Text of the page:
3. There are three species of skimmer in the world; the Black Skimmer is the only skimmer found in the Americas.
4. Black Skimmer pairs share parental duty. Males and females both incubate the eggs - in fact, male Black Skimmers even have brood patches. Both parents also brood the newborn chicks and feed the nestlings.
5. Folk names for the Black Skimmer include Seadog, Scissor-bill, and Cutwater.
6. Black Skimmers are active throughout the day, but are mainly crepuscular, which means they are most active at dawn and dusk.
7. Black Skimmers have large vertically-oriented pupils like cats. Such pupils are unique in the bird world.
8. Although Black Skimmers spend most of their life near water, they do not swim.
9. Black Skimmers nest along the Gulf Coast and thus are one of the species directly threatened by the BP Oil Spill Disaster of 2010. Their unique feeding method - skimming the water - makes them uniquely vulnerable to the spilled oil. As of November 30th, 192 dead skimmers were noted by the FWS in the area of the spill.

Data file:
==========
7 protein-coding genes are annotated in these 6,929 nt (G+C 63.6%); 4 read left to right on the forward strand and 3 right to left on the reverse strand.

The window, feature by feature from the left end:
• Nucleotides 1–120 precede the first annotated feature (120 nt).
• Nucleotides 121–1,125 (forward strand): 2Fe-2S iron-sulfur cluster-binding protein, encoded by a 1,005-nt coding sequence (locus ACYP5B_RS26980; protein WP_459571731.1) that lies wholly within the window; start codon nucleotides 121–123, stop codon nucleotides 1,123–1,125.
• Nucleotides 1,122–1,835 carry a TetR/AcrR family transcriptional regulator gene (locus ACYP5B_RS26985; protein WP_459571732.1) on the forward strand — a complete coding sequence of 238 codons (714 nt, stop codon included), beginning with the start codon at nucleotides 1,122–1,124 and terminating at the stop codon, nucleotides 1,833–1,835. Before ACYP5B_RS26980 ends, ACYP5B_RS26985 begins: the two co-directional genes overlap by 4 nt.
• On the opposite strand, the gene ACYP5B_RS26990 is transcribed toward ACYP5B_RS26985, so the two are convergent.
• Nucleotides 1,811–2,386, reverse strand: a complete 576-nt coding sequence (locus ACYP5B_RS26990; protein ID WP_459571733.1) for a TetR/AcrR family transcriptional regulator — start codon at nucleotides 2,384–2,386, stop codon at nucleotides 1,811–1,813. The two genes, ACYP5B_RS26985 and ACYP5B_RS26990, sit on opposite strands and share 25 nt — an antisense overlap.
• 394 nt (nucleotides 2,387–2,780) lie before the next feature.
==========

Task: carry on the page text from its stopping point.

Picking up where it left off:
10. The Black Skimmer is one of our cute Birdorable birds! The Black Skimmer was added to Birdorable on December 2nd, 2010.
Today's highlighted t-shirt, Colorful Toucan, features our Toco Toucan in a colorful design. The word TOUCAN is spelled out using bold letters of different bright colors arranged in a semicircle. The cute Birdorable toucan sits in the middle.
1. Although flighted, to escape danger, Pied-billed Grebes prefer to dive under water.
2. Migratory Pied-billed Grebes fly at night. They are strong fliers, but are thought to only take off from water, and they need a long "runway" prior to "take-off."